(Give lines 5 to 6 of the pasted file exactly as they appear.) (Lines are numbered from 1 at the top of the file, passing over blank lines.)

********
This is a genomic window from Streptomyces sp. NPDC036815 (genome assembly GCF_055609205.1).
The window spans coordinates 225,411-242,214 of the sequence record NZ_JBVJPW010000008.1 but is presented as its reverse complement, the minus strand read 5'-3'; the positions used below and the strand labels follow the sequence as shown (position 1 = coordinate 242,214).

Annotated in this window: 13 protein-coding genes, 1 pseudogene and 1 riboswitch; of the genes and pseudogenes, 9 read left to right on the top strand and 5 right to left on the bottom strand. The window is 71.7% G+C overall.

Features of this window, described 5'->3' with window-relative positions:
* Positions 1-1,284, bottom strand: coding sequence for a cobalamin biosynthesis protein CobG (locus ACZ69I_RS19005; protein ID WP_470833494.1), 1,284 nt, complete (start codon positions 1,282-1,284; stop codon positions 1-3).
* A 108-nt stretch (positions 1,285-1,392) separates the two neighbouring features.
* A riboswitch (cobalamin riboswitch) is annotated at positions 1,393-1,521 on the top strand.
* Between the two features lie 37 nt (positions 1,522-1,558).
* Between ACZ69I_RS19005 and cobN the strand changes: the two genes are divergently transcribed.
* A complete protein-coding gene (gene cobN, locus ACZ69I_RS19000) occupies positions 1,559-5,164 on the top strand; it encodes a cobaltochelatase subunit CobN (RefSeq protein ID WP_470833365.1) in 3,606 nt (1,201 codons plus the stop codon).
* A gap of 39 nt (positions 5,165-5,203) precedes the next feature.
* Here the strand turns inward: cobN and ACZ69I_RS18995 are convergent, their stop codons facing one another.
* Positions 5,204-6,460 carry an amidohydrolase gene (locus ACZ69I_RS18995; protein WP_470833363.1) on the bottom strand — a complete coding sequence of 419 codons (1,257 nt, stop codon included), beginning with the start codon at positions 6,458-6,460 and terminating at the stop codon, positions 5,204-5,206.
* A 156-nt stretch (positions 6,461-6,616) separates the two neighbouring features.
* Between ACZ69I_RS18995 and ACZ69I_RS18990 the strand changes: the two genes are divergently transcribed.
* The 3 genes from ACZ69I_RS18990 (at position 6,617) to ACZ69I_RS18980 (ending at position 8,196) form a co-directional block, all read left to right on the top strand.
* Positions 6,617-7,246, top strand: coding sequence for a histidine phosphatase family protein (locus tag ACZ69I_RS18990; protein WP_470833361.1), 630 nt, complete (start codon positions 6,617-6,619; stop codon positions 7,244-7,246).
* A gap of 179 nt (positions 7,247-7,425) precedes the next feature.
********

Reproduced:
* Positions 1-1,284, bottom strand: coding sequence for a cobalamin biosynthesis protein CobG (locus ACZ69I_RS19005; protein ID WP_470833494.1), 1,284 nt, complete (start codon positions 1,282-1,284; stop codon positions 1-3).
* A 108-nt stretch (positions 1,285-1,392) separates the two neighbouring features.